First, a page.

Shares in Credit Analysis and Research Ltd (CARE) rose as much as 31.3 percent in their trading debut on Wednesday, after the credit rating service provider attracted strong response for its Rs. 540 crore initial public offering. CARE shares on the National Stock Exchange were up 23 percent at Rs. 923.50 as of 12:13 p.m. from its IPO price of Rs. 750 rupees. The shares had opened at Rs. 940 and risen to as much as Rs. 985). Other peers such as CRISIL and ICRA were down 1 per cent at Rs. 1,455.10. The broader Sensex traded 159 points or 0.8 per cent higher at Rs. 19,414.
Investors were attracted by CARE’s fundamentals as the ratings provider was seen as having a strong net worth position and no debt on a consolidated basis, analysts said. CARE also allocated most of the shares in its IPO to institutional investors, analysts added, boosting the retail bid on the listing day.
“Since people have not been able to get decent allotment in the CARE IPO, there is lot of appetite on the day of listing as investors are looking at this stock as a good long-term bet,” said Hiten Gala, senior manager advisory at Brokerage Sharekhan.
CARE had raised Rs. 540 crore in an IPO that was over-subscribed by nearly 41 times, receiving overwhelming response from institutional buyers. The listing price was higher than the Rs. 900 IPO price expected by most analysts.
Care Ratings shares are no longer cheap in terms of price earnings when compared to peers such as ICRA and CRISIL. The stock trades at over 26-times FY13 PE as compared to CRISIL, which trades at 25.5-times and ICRA, which is available at 22.30-times.
O.V. Bundellu, chairman of CARE told NDTV Profit that the second half of the year is slightly better that the first half for ratings companies. A lot depends on bond market credit off take and market revival, he added. The market is looking forward to interest rate reduction, which will give a boost to credit off take and boost ratings agencies’ performance, he said. “The underlying demand for ratings opinion is vital from lenders’ perspective. Though credit rating is not compulsory in bond markets, institutional investors ask for it, which is a sign of mature market,” Mr Bundellu added.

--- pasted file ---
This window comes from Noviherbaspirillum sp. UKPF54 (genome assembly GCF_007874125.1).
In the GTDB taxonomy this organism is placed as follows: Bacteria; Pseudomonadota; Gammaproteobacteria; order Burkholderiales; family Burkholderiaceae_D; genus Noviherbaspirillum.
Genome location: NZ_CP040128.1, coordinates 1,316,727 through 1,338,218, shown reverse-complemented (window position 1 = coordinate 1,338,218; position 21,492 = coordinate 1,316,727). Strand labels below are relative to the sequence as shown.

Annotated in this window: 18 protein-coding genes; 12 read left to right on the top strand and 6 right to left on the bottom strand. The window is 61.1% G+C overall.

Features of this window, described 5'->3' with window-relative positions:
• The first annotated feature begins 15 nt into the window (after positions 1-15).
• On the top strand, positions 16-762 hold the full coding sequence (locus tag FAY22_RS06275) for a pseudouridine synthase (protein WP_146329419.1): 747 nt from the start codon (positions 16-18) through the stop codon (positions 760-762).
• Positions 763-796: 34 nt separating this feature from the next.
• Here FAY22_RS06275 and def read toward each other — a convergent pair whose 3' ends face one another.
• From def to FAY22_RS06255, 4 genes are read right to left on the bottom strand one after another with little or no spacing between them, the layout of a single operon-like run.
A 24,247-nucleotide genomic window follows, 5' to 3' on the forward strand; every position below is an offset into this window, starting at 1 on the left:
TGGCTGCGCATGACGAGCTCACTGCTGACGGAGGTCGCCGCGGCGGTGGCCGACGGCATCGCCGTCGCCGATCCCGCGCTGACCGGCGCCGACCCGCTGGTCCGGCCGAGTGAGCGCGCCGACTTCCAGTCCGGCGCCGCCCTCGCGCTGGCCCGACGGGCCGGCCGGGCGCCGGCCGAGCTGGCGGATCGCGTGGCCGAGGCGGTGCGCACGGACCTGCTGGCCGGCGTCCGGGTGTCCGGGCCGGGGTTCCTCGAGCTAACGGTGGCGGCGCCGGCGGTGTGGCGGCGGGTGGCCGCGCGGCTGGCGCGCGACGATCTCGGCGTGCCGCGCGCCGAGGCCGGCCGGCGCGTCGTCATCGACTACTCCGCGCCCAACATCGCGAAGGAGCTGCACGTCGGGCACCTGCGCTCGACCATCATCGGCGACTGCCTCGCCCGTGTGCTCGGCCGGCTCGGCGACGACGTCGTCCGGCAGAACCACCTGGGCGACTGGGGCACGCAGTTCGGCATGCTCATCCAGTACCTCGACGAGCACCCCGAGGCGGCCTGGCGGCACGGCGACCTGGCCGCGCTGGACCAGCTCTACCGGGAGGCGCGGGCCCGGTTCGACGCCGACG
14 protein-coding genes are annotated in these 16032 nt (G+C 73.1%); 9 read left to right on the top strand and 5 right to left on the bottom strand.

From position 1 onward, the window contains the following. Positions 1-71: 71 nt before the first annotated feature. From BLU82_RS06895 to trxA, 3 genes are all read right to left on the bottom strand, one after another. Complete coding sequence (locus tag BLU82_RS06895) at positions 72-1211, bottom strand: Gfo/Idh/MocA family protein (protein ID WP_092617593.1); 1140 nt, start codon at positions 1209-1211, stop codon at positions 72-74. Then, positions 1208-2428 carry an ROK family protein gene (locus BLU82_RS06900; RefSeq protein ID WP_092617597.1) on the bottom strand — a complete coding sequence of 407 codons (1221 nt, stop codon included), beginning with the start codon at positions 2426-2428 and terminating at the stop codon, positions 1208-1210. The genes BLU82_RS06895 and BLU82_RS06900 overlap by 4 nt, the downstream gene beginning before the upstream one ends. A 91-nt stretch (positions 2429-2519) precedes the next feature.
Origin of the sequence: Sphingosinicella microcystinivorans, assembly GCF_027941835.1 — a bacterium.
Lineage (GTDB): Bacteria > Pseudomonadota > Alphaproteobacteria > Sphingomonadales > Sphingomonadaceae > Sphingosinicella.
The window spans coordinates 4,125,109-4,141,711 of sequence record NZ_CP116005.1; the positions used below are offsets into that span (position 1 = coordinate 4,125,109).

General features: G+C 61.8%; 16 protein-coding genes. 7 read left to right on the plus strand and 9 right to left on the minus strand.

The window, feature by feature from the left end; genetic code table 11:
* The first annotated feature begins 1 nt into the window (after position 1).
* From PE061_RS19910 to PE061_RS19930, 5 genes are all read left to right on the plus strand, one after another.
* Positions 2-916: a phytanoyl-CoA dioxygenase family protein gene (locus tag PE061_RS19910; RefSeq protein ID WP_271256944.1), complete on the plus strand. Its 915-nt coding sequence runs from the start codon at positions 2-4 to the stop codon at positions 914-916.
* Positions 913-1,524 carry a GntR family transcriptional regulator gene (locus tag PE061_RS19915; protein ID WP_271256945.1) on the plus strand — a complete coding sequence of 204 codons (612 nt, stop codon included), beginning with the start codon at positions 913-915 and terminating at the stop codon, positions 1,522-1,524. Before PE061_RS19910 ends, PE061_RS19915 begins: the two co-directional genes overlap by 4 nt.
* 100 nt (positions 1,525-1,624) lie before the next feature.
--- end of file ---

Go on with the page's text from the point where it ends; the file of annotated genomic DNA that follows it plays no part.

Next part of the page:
In the past, analysts have been concerned with CARE’s one-dimensional revenue model as compared to CRISIL, which has a differentiated model. Some analysts also expect the ratings business to take a hit once banks get permission to start their internal rating in 2014. However, Mr Bundellu said even if the Internal Ratings Based Approach (IRBA) comes in, the company will continue to see substantial growth in business.
Hi All, Request opinion from fellow boarders for investment in credit rating company. Vivek, Hitesh, Donald, Rudra, Dhwaneel, etc. - how should we look at this one from a 3-5 years timeline?